Judge grants five-week delay before ending Title 42
A federal judge agreed “WITH GREAT RELUCTANCE” Wednesday to give the Biden administration an extra five weeks to wrap up the Trump-era Title 42 policy, as law enforcement officials and immigration experts warned that lifting the order could cause more than half a million migrants to flood across the US-Mexico border each month.
After Senior US District Judge Emmet Sullivan voided the policy on Tuesday, calling it “arbitrary and capricious” and a violation of federal regulatory law, the Justice Department sought a stay until Dec. 21 to give the administration time to wind the policy down.
“This transition period is critical to ensuring that [the Department of Homeland Security] can continue to carry out its mission to secure the Nation’s borders and to conduct its border operations in an orderly fashion,” government attorneys wrote.
Sullivan, an appointee of former President Bill Clinton, granted the administration’s request Wednesday to allow DHS to marshal resources and work with local and state governments and nonprofit organizations during the transition.
But Sullivan said he granted the request “WITH GREAT RELUCTANCE,” writing out the phrase in all capitals.
DHS said in a statement that it will use the five weeks for an “orderly transition to new policies at the border.”
“While the stay is in effect, DHS will continue to process individuals in accordance with the CDC’s Title 42 public health order and expel single adults and family units encountered at the Southwest Border,” the statement said.
Sullivan noted that the American Civil Liberties Union, which filed the Title 42 suit on behalf of a group of asylum-seekers, did not object to the stay.
The Trump administration adopted Title 42 in March 2020 to allow border officials to immediately remove migrants at the onset of the COVID-19 pandemic without first hearing their claims in order to prevent the spread of the deadly virus.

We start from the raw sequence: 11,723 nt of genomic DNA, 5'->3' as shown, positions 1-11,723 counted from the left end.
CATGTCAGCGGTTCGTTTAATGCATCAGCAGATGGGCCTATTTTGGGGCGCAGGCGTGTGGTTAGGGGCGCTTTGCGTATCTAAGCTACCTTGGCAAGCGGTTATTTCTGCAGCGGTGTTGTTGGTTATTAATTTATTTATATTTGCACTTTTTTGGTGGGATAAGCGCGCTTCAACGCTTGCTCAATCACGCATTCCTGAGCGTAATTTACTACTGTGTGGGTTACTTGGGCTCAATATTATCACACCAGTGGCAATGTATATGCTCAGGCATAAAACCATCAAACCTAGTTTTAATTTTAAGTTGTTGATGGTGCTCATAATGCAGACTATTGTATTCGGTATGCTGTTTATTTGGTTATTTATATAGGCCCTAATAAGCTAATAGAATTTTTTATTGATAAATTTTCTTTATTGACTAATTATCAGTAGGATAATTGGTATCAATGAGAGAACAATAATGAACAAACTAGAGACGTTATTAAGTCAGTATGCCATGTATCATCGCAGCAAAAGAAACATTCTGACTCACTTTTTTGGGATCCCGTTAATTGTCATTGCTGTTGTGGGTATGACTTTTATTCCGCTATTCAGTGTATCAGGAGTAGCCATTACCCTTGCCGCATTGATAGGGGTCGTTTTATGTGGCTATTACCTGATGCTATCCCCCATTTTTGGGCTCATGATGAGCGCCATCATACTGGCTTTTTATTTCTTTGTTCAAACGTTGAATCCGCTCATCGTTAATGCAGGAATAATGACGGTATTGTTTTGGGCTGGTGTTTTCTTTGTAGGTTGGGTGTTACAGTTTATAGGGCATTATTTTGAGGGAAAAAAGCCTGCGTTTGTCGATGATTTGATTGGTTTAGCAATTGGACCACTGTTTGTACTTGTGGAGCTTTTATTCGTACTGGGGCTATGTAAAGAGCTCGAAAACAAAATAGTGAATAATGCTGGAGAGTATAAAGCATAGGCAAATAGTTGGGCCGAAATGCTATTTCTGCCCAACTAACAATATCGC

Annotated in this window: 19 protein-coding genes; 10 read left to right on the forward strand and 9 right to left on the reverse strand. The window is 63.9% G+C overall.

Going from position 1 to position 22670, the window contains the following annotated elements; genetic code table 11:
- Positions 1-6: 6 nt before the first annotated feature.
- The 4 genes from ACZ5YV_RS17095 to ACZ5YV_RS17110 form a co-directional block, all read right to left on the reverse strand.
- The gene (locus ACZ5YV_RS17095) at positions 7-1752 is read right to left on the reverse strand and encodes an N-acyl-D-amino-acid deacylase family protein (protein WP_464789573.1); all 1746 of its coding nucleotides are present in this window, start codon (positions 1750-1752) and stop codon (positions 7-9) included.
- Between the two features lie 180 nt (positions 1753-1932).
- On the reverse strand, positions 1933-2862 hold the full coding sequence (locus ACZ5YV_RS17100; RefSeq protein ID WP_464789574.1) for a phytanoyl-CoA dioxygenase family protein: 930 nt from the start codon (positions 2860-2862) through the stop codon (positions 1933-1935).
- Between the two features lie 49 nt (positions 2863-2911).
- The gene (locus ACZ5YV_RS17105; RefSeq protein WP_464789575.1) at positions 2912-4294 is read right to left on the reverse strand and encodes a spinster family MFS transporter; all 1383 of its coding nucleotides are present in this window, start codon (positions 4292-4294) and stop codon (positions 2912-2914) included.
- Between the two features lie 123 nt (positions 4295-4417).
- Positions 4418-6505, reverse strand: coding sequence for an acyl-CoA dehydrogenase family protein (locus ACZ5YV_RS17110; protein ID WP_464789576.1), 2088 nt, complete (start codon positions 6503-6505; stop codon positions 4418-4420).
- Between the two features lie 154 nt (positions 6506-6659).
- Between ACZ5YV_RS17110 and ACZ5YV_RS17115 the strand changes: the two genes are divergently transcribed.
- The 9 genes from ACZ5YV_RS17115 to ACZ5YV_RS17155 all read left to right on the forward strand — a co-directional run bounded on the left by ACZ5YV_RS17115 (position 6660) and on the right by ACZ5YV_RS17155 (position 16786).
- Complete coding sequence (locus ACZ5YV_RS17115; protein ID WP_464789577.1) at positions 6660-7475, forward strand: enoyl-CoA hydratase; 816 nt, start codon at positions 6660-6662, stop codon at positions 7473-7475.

Since then, the contentious policy has been used to expel more than 2.3 million migrants at the US border, according to Customs and Border Protection.
The ban was primarily used against migrants from Mexico and the Central American countries of Guatemala, Honduras and El Salvador because Mexico allowed them to remain in the country until their asylum claims could be resolved in US courts.
Last month, faced with an influx of migrants fleeing Venezuela, the Biden administration expanded Title 42 to cover them as well.
The administration also urged Mexico to take in more Venezuelans after a federal judge in Louisiana shot down its request to lift Title 42 restrictions in May of this year.
The conservative Center for Immigration Studies, reacting to Sullivan’s order, warned that crossings are “about to get a whole lot worse” and predicted as many as 18,000 migrants “per day [could] pour across the Southwest border” — a total that works out to 540,000 a month and almost 6.5 million per year.
”That would be a 173[%] increase over October’s dismal numbers, and would effectively end any hope of controlling the border. In fact, it would end the border as any sort of boundary at all,” Andrew Arthur, a fellow at the center, wrote on Wednesday.
Brandon Judd, head of the National Border Patrol Council, told The Post on Tuesday that the end of the policy could unleash an “explosion” of migrants trying to enter the US.
“All we have to do is look at the Venezuelans. Everybody that we were able to Title 42, we’ve seen a drastic drop in that population [at the border],” Judd said.
“Now that Title 42 goes away, we can expect that the Venezuelan population is going to go way back up there,” he continued. “And every other population that we were exercising Title 42 on, we can expect a complete explosion.”
After Sullivan’s order, the union tweeted Wednesday that a “new massive wave of illegal aliens that is going to hit our country is brought to you courtesy of the ACLU.”
Noting the stay, it also took a shot at the Biden administration, saying it “was leading from behind.”